A Texas jury on Thursday ordered far-right conspiracy theorist Alex Jones to
pay more than $4 million in damages to the parents of a child who was killed in
the 2012 shooting at Sandy Hook Elementary School.
A Texas jury on Thursday ordered far-right conspiracy theorist Alex Jones to pay more than $4 million in damages to the parents of a child who was killed in the 2012 shooting at Sandy Hook Elementary School.
The jury deliberated for one day before deciding on the amount of compensatory damages Jones should pay for falsely claiming that the Sandy Hook shooting was a "hoax."
Jones claimed for years on his website InfoWars and popular radio show that the shooting in Newtown, Connecticut, which left 20 children dead, was "staged" by gun control activists, but has since acknowledged it was "100 percent real."
The 48-year-old Jones has been found liable in multiple defamation lawsuits brought by parents of the Sandy Hook victims, and the Texas case was the first to reach the damages phase.
After deciding on $4.1 million in compensatory damages for causing emotional distress, the Austin, Texas, jury will now hear evidence on whether punitive damages are warranted.
The $4.1 million is far less than the $150 million in compensatory damages sought by the plaintiffs in the Texas case, Neil Heslin and Scarlett Lewis, the parents of six-year-old son Jesse.
Earlier Thursday, the judge in the case denied Jones' request for a mistrial after his lawyers mistakenly turned over the conspiracy theorist's cellphone records to the opposing attorneys.
"I don't think it's a mistrial based on this," Judge Maya Guerra Gamble told an emergency hearing called to discuss the inadvertent release of the material by Jones' lawyers.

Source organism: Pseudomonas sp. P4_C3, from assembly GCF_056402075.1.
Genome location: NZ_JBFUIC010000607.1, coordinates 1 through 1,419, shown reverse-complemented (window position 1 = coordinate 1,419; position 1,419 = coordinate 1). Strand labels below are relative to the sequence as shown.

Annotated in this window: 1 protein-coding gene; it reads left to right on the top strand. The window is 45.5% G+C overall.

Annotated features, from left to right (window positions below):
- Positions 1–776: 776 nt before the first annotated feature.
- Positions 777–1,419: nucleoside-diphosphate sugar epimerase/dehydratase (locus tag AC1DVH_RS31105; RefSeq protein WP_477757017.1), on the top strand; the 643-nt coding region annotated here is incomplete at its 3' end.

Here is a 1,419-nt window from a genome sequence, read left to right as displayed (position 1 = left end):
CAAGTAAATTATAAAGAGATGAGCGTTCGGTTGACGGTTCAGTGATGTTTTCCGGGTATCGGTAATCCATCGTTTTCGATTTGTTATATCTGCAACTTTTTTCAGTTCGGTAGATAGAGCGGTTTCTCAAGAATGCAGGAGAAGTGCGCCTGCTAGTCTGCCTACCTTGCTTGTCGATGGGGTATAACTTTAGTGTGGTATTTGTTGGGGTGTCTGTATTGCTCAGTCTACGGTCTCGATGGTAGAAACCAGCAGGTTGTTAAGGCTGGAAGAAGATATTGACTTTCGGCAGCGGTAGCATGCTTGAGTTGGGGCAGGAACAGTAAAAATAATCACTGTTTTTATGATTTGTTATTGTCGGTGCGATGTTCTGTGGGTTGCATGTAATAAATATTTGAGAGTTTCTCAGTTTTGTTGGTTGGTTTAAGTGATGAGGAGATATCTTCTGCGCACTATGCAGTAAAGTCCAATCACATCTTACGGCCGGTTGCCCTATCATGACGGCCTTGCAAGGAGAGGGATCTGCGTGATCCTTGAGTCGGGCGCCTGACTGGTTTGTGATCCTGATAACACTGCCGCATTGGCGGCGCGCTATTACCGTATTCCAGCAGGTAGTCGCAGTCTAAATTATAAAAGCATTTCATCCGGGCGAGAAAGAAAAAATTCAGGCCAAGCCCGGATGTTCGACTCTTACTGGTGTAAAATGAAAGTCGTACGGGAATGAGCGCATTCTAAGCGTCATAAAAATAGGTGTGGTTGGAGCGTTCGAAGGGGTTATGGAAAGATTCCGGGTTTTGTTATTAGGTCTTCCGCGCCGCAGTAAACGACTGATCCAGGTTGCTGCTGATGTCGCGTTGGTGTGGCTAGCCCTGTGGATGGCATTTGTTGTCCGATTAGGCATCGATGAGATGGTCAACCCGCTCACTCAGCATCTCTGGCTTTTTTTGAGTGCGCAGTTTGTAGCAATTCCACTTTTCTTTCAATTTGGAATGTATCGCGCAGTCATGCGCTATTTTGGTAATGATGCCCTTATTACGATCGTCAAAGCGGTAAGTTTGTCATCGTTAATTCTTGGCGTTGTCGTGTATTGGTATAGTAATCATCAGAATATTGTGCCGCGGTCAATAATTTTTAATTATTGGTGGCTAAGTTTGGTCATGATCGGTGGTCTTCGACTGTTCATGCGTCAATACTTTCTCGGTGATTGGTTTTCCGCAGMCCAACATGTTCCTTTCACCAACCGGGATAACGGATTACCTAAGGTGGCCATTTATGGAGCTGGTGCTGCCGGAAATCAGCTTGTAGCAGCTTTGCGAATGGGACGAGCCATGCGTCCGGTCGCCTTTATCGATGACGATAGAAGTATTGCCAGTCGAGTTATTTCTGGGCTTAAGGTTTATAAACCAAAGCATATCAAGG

During the final day of testimony on Wednesday, Mark Bankston, a lawyer for the parents, told Jones while he was on the witness stand that his attorneys had "messed up."
"They sent me an entire digital copy of your entire cellphone with every text message you've sent for the past two years, and when informed did not take any steps to identify it as privileged or protected in any way," Bankston said.
- 'Do you know what perjury is?' -
Bankston noted that Jones had repeatedly said under oath that a search of his cellphone had not produced any text messages about Sandy Hook, but there were indeed such messages in the records he accidentally received.
"Do you know what perjury is?" Bankston asked Jones.
Arguing for a mistrial, F. Andino Reynal, a lawyer for Jones, said he had followed up the mistaken release of the records with an email saying "Please disregard."
"'Please disregard' creates no legal duty on me whatsoever," Bankston countered. "None."
Bankston said "various federal agencies" had asked for the phone records along with the House committee investigating the January 6, 2021 attack on the US Capitol by supporters of former president Donald Trump.
Trump appeared frequently on Jones' radio show during his 2016 White House campaign and the InfoWars founder was in Washington when supporters of the then-president stormed Congress in a bid to prevent certification of Democrat Joe Biden's election victory.
Jones has also testified to the committee behind closed doors.
InfoWars declared bankruptcy in April and another company owned by Jones, Free Speech Systems, filed for bankruptcy last week.
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